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Home > The Intruder (2019): A Review

The Intruder (2019): A Review

The Intruder

A Ride That Could Climb Higher

The Intruder has one big weapon — Hollywood veteran Dennis Quaid. But, unfortunately, it lacks a steady pace and overall suspense as it struggles to scare its viewers until the very end. 

The psychological thriller begins with young spouses Scott (Michael Ealy) and Annie Howard (Meagan Good) buying a beautiful home in Napa Valley called “Foxglove.” Then enters its owner, Charlie Peck (Quaid), in his grand introduction, shooting a deer right in front of the couple. After he comes back to “his” house several times, Charlie becomes more and more of a threat until his dark secrets unravel in the end. 

One of the drawbacks in The Intruder is that it starts with an unrealistic storyline that most viewers just cannot relate to. And if they can’t empathize with characters in the slightest way, it’s hard to root for them in any film. Perhaps a more effective setting would have been a simpler home that today’s couples still struggle to purchase even if they make a hefty salary. A city apartment or a small-scale suburban home would have sufficed. Instead of the grandeur of Napa Valley, maybe the plot could have taken place in one of California’s unknown surrounding villages in the Bay Area. 

Another weakness was Annie’s character (not Good’s overall strong performance, though). Annie is difficult to understand because the film shows a fluctuating personality. One minute, she’s hesitant to let Charlie in; another, she’s totally cool with having wine with him. While it’s understandable that she is just trying to extend kindness in one moment, and in another was apparently traumatized by her husband’s past cheating scandal when they were dating, an audience may struggle to relate to how comfortable she is in front of Charlie. What person would be so curious as to approach this clearly odd dude? 

For starters, she approaches Charlie when he randomly returns to mow the lawn. The scene and her character could have been more interesting if she avoided going outside to speak with him, and instead, have him knocking on the door to talk to her. Since Charlie is the aggressor, it would have made more sense if he “innocently” went to the door to say “hi” to her. This scenario could have allowed Annie to react more surprised and possibly behave differently, yet still preserve her kind, generous demeanor. 

The Intruder

Charlie also could have been more complex as well. Rather than shouting at the electrician to stop installing Scott’s security cameras, it could have been more fascinating to watch him show up unannounced and actively try to suppress his frustration. He does this in the Thanksgiving scene when he faces the tapestry wall with Scott as the camera zooms in on his blood-chilling expression. It would have been scarier to view him as a ticking time bomb throughout the entire flick, not a child who rants out of nowhere who can occasionally be strange.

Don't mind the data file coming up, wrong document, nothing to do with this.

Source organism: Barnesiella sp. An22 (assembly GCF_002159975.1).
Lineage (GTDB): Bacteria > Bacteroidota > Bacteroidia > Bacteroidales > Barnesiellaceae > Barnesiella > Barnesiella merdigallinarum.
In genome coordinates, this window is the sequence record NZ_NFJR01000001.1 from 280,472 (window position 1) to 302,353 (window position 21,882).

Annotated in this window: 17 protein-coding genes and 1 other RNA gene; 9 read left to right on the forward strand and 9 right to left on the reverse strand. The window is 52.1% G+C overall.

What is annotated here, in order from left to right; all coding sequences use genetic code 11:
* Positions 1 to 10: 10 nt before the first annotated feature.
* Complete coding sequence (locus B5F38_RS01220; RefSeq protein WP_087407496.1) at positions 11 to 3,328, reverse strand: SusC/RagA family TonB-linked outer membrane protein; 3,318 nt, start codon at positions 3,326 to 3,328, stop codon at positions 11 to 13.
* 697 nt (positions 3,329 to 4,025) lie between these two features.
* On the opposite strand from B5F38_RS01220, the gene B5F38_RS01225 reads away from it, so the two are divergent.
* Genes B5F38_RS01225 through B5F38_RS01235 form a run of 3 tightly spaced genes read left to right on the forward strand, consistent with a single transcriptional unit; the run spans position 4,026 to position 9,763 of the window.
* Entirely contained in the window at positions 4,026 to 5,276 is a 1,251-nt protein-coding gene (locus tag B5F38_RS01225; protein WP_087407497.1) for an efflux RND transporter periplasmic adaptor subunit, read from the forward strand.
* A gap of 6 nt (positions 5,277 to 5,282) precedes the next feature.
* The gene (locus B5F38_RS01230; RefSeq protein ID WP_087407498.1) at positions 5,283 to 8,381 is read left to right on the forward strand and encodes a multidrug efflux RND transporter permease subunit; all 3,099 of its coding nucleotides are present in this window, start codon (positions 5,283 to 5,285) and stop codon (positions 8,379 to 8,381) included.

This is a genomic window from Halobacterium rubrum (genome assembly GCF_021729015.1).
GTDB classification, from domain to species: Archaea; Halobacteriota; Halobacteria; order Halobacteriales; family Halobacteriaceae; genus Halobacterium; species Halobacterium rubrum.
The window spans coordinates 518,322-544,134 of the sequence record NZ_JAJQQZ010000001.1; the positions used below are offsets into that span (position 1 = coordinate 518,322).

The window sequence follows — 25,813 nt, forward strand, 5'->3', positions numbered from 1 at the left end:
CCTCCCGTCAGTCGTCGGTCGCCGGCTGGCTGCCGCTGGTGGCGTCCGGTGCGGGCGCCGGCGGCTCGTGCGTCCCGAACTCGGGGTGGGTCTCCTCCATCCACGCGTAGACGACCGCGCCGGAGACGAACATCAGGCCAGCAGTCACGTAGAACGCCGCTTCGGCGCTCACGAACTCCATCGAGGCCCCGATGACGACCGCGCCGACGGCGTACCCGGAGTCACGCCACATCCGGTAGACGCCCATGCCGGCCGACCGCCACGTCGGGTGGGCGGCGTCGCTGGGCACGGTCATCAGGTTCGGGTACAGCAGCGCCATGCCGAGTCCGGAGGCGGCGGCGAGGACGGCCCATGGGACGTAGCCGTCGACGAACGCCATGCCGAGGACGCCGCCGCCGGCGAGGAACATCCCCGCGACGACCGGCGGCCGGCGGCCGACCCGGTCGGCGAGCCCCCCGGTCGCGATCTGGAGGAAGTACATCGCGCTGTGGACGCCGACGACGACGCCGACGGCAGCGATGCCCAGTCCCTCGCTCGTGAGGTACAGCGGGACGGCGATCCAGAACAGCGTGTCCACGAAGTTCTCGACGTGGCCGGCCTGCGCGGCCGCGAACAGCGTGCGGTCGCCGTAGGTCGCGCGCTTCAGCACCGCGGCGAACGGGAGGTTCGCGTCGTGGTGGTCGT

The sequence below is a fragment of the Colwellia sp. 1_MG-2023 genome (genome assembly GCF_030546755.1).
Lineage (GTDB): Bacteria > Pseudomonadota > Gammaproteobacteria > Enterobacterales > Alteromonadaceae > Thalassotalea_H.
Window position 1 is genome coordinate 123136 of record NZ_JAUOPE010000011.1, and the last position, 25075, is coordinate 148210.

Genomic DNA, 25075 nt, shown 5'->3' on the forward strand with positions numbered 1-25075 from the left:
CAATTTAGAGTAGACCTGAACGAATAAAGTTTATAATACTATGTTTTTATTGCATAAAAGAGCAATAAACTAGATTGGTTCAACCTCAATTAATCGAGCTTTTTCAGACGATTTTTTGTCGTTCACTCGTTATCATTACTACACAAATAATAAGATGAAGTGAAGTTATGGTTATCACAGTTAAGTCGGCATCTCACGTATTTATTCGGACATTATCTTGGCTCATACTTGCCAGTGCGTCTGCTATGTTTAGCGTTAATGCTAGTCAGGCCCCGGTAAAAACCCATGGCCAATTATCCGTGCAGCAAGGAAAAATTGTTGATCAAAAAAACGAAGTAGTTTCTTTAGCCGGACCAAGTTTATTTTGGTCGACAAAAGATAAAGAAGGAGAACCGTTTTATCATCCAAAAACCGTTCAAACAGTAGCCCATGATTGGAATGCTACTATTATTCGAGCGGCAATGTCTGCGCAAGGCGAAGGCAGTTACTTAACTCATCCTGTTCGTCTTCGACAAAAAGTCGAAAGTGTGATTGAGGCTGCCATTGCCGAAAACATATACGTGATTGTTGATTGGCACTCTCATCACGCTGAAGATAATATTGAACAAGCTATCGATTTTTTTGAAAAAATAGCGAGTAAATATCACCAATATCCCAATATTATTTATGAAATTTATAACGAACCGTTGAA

Nevertheless, The Intruder definitely delivers a thrill ride. Quaid’s childish, upbeat expressions and gentle tone toward Annie are simply downright creepy to watch; main characters who aren’t the typical early 2000s rich, white couple from the Hamptons is a refreshing sight for viewers; and finally, the notion of a woman at home falling victim to the supposed nice old dude is truly terrifying for some viewers. 

Whenever Quaid looks at Annie, he doesn’t do it in a gross, seductive way. Instead, he looks at her like he’s a little boy gawking at a pretty second grade teacher. He hits the perfect borderline between being a socially unaware guy and a master manipulator stalking their prey. 

The climactic scene between Charlie and Annie is also a real rollercoaster ride. Good skillfully lets her character switch from that gentle, cool attitude to a true fighter whom we root for against Charlie. Annie’s determination is enviable, but we also want to yell at her to not follow the trail of breadcrumbs that she’s curious about. It’s painful to watch, and that’s precisely how Good delivers such a strong performance. 

We also see a remarkable gear-switch in Scott, who has a choice to make about his fear of guns. While he rightfully is traumatized from gun usage, he also must protect his wife as they simultaneously uncover the truth about good ol’ Charlie, and the audience cheers Scott on in the process. 

All in all, The Intruder is a great thrill for a rainy night in. Just don’t forget to lock your doors. 

The Intruder

The Intruder (2019) Official Trailer

Source: Dead Talk Live

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Elisabeth joined Dead Talk News in 2022 and loves movies and TV! After working for various sites, including Screen Rant and Showbiz Cheat Sheet, Elisabeth joined DTN to critique and review various movies, from horror flicks to Disney live-actions.